In an impossibly crowded market, New Zealand beers are rightfully being recognised as some of the world’s best. According to one of the men behind Garage Project, that didn’t happen by accident.
New Zealand grows some of the best hops in the world. New Zealand also brews some of the best beer in the world. You’d think these two things would have developed hand in hand, yet surprisingly, that hasn’t been the case.
The hop industry in New Zealand has been a bit of a closed shop, according to critics. There have been murmurings of parochialism, of a lack of innovation that has seen hops treated as a commodity crop rather than a premium one, which has risked leaving us lagging behind other hop-growing regions.
In 2018, Hāpi Research Ltd, a joint venture led by Wellington craft brewery Garage Project and American-owned Nelson hop grower Freestyle Farms, partnered with the Ministry for Primary Industries (MPI) on a $13.25 million research programme that aims to change that.
The aim is to connect hop growers in little old New Zealand with the world’s best brewers, something that technological developments and the rollout of ultra-fast broadband (UFB) have certainly made easier.
In the last 10 years, ultra-fast broadband has changed the way New Zealand connects with the world. In this new series in partnership with Chorus, The Spinoff will survey the changing nature of New Zealand’s business landscape and how fibre broadband has enabled new levels of innovation and economic growth.
The Garage Project team have been described as “craft beer rockstars”, churning out increasingly exciting, innovative beers since they launched in 2011, which have earned them a slew of awards and made the global beer scene sit up and take notice.
New Zealand’s hops, most of which are grown in the Nelson/Tasman region, are being harvested right now: brewers head there in droves to get their hands on the freshest hops to take back to their breweries around the country. Then it’s a race against the clock to make some very special beers before the sticky hop cones start to deteriorate.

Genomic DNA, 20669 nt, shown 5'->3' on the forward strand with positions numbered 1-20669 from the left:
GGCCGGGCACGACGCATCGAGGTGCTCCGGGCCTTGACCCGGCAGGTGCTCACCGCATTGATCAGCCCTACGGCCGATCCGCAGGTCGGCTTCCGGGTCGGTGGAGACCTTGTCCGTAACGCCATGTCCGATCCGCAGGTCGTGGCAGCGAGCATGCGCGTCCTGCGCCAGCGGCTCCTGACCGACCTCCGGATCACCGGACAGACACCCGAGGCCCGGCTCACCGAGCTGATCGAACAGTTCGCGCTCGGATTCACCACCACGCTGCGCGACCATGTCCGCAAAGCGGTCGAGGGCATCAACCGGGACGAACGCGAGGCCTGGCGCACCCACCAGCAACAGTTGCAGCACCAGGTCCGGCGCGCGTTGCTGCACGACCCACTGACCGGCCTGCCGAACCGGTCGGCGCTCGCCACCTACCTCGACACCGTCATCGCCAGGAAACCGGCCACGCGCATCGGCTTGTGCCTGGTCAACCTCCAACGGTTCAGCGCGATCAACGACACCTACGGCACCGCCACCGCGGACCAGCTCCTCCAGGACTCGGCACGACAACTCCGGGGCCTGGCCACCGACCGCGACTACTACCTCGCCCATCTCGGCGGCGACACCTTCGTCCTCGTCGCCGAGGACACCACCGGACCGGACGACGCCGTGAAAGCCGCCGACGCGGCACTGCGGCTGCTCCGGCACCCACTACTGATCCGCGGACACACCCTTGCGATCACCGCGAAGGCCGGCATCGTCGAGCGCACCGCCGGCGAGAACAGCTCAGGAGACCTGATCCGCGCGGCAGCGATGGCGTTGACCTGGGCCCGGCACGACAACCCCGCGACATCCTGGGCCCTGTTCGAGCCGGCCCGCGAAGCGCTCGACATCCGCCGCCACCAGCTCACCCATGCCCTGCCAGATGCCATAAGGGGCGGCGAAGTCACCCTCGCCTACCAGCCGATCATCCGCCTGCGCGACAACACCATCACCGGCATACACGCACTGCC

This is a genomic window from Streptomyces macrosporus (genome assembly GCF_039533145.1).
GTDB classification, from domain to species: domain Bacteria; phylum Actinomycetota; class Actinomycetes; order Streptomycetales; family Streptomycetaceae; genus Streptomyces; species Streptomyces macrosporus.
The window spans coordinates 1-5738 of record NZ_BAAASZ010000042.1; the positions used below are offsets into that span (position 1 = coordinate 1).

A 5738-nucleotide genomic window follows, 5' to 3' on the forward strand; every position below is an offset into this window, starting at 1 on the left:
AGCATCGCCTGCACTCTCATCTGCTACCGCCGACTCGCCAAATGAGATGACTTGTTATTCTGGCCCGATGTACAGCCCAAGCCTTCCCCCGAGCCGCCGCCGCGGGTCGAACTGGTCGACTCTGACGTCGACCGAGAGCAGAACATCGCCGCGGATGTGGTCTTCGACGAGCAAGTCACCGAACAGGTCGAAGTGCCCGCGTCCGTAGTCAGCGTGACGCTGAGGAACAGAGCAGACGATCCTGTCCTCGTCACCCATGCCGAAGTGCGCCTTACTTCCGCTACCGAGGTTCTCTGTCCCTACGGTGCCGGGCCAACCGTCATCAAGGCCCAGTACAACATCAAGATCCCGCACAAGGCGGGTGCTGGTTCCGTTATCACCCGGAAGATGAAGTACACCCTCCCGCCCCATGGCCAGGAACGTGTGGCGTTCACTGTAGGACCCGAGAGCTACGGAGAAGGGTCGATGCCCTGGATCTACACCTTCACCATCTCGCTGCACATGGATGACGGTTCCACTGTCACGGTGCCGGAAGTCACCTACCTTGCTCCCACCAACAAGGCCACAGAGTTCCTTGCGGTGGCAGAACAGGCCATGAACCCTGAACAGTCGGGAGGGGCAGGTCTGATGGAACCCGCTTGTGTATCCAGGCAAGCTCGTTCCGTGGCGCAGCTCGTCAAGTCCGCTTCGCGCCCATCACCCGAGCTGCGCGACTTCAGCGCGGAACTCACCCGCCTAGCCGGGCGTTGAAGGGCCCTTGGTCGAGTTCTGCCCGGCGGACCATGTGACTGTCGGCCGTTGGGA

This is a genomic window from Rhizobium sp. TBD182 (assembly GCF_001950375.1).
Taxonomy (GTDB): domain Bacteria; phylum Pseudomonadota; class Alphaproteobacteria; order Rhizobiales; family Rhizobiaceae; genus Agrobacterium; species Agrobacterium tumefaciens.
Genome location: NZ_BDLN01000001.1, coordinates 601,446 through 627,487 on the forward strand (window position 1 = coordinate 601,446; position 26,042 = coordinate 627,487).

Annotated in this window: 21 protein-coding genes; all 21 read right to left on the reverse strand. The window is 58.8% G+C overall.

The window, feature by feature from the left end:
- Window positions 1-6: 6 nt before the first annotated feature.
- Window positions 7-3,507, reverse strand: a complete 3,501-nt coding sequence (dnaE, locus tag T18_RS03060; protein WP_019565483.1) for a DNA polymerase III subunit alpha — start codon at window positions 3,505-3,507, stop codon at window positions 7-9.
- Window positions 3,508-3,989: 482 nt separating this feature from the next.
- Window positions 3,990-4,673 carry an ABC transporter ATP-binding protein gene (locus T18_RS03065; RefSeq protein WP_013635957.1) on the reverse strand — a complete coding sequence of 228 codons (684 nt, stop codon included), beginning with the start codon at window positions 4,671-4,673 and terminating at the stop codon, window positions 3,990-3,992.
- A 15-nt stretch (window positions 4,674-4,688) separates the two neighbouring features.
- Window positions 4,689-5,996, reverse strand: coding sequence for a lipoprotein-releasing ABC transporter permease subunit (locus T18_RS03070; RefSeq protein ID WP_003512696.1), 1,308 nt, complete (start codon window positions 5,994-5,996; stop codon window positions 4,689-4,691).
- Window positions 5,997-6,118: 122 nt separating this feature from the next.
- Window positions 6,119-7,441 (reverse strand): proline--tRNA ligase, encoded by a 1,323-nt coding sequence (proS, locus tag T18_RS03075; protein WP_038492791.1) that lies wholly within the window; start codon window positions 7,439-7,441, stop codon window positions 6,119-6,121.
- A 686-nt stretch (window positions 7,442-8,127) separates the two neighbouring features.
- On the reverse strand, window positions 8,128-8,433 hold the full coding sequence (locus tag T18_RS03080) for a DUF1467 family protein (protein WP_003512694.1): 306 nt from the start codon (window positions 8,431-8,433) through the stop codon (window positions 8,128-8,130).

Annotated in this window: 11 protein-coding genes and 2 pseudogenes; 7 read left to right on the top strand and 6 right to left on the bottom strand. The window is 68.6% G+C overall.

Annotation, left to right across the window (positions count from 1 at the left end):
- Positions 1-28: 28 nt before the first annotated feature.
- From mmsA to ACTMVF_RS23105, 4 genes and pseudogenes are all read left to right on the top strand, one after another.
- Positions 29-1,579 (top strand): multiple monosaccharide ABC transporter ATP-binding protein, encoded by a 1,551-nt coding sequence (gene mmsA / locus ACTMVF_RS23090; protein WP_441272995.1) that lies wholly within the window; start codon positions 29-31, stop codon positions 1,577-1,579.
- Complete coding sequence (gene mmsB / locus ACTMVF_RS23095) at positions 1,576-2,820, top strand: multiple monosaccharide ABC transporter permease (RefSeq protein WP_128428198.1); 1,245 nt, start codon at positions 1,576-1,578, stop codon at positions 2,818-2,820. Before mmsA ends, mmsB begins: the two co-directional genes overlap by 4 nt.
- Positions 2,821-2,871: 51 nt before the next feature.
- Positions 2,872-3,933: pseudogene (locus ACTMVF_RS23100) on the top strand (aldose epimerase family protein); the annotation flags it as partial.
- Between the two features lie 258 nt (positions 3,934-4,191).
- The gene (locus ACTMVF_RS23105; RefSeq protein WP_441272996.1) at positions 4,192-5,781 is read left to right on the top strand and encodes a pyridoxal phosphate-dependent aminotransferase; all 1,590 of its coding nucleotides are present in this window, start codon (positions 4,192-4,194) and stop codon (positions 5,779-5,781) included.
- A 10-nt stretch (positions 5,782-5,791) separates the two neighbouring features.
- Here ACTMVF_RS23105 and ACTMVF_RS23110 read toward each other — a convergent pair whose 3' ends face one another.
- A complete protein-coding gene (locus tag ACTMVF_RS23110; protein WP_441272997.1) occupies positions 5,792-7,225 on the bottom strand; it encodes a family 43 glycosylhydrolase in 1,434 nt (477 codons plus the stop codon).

The rise of New Zealand’s craft beer scene and the simultaneous global recognition of the unique quality of our hops has run almost parallel to the roll-out of UFB. As the internet makes us more accessible, our hops and beer have found recognition around the world. This year Garage Project was ranked 59th best brewery in the world by online review site RateBeer. Now, 15 of the top 100 breweries are coming to New Zealand for the Hāpi festival to get a taste of Aotearoa’s special hops at the source.
On the eve of the Hāpi 2020 Festival, Garage Project co-founder Jos Ruffell spoke to The Spinoff about why New Zealand’s beer industry should be held in as high regard as our wine industry is.
The Spinoff: What led you to dive into the world of hop-growing and join forces with Freestyle Farms?
Jos Ruffell: It came from a shared desire to improve the quality and access brewers have to hops, and to see what we could do to help breed and create some new hop varieties and through that improve their farm and our brewery, and lift up the industries around it.
The industry hasn’t really embraced craft as swiftly as other hop-growing regions have. Access and ability to do lot selection [where brewers visit growers to select the hops they use] hasn’t been possible, whereas that’s increasingly a key part overseas.
You’ve got the best brewers in the world wanting access, the ability to pick and choose like the top chefs of the world would do with the ingredients they cook with, and that wasn’t possible. We decided to do something about it.
How good are New Zealand hops?